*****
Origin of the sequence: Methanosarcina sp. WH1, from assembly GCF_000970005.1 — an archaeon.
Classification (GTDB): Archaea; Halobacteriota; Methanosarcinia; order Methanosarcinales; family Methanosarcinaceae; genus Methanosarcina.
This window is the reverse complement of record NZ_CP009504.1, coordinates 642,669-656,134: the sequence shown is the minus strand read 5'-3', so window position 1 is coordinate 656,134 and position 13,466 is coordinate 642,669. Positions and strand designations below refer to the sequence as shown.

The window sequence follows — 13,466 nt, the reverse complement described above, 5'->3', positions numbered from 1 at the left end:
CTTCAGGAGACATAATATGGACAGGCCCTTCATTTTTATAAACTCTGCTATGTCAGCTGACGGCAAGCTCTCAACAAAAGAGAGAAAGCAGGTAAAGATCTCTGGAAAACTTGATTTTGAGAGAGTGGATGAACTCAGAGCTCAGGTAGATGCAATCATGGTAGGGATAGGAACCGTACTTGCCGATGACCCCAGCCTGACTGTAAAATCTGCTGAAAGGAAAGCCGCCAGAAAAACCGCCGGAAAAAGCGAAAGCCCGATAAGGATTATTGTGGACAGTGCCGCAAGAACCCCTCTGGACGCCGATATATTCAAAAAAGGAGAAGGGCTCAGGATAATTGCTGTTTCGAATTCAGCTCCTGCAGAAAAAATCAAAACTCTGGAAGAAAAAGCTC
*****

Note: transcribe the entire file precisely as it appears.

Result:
Origin of the sequence: Methanosarcina sp. WH1, from assembly GCF_000970005.1 — an archaeon.
Classification (GTDB): Archaea; Halobacteriota; Methanosarcinia; order Methanosarcinales; family Methanosarcinaceae; genus Methanosarcina.
This window is the reverse complement of record NZ_CP009504.1, coordinates 642,669-656,134: the sequence shown is the minus strand read 5'-3', so window position 1 is coordinate 656,134 and position 13,466 is coordinate 642,669. Positions and strand designations below refer to the sequence as shown.

The window sequence follows — 13,466 nt, the reverse complement described above, 5'->3', positions numbered from 1 at the left end:
CTTCAGGAGACATAATATGGACAGGCCCTTCATTTTTATAAACTCTGCTATGTCAGCTGACGGCAAGCTCTCAACAAAAGAGAGAAAGCAGGTAAAGATCTCTGGAAAACTTGATTTTGAGAGAGTGGATGAACTCAGAGCTCAGGTAGATGCAATCATGGTAGGGATAGGAACCGTACTTGCCGATGACCCCAGCCTGACTGTAAAATCTGCTGAAAGGAAAGCCGCCAGAAAAACCGCCGGAAAAAGCGAAAGCCCGATAAGGATTATTGTGGACAGTGCCGCAAGAACCCCTCTGGACGCCGATATATTCAAAAAAGGAGAAGGGCTCAGGATAATTGCTGTTTCGAATTCAGCTCCTGCAGAAAAAATCAAAACTCTGGAAGAAAAAGCTC